If you are going to the trouble of upgrading the brakes on your C10, you are more than likely going to want to have matching wheels on the front and rear of the truck. Since the upgrade to the front from stock drum brakes to disc brakes in the accompanying article changed the bolt pattern from six lugs to five lugs (5-on-5 bolt circle), it's necessary to address the rear axles in order to have matching wheels. You have a couple of options in how to go about doing this. To keep your existing rear axle housing, you can change the bolt pattern by replacing the axles (and brake drums) with new ones in the bolt pattern you need or you can have the axles and brake drums redrilled. If you choose to have the axles redrilled, you should install new wheel studs, rather than reusing the old wheel studs.

In either case, you will be required to remove the axles from the housing. To do this with a typical GM truck rearend, jack up the truck and secure it safely on jack stands if you are not using a garage lift. Put the transmission in neutral, as you will need to be able to rotate the gears in the differential. Place a drain pan under the rearend cover and then loosen the cover bolts enough so that the gear lube drains out of the rearend. While the gear lube is draining, remove both rear wheels. When the gear lube has drained out of the differential, completely remove the bolts securing the cover and set the rearend cover aside (letting it soak in a parts cleaner would be a great idea). Now remove the cross-shaft retaining bolt and then pull the cross-shaft outward. The cross-shaft does not need to be removed completely, just enough so that the axles can be pushed inward. When the axles are pushed inward, the axleshaft C-clips should fall right out. The axles can now be pulled out. After pulling the axles out of the housing, inspect them for wear or other damage.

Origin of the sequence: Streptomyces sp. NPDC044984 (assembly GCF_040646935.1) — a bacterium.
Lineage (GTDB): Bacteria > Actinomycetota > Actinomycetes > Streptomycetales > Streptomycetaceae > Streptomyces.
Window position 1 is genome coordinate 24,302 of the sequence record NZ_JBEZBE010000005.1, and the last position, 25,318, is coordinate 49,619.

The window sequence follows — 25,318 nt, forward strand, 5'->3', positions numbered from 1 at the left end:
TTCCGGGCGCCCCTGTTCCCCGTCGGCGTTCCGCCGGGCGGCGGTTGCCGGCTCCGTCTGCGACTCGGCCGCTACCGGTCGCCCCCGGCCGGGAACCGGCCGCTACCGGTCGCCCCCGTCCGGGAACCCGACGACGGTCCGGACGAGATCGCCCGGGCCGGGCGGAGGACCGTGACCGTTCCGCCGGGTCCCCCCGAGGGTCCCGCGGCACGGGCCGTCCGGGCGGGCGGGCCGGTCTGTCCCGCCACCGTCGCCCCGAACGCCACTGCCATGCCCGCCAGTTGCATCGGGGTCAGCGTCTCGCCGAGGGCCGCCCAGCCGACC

If you choose to replace the axles, you will first need to determine the axle diameter, axle length, and number of splines, and then find suitable replacements that have the desired bolt pattern. Unless you are able to purchase new axles that meet your specifications, you will need to verify that any candidates for replacements are not bent or otherwise damaged in any way that would make them unusable or short-lived.

If you have access to a machine shop that routinely redrills axles and brake drums, this is perhaps your best bet, as you already know that the axles are the correct size and will work. For our '68 C10 project, we chose to forego the salvage yards looking for axles, and went straight to B&D Fabrications to have the axles redrilled. The intent was to have the brake drums redrilled as well, but there were already several holes in the existing brake drums, so those were replaced with new drums. After Brian Elbert at B&D Fabrications does his magic on the axles, they can be reinstalled.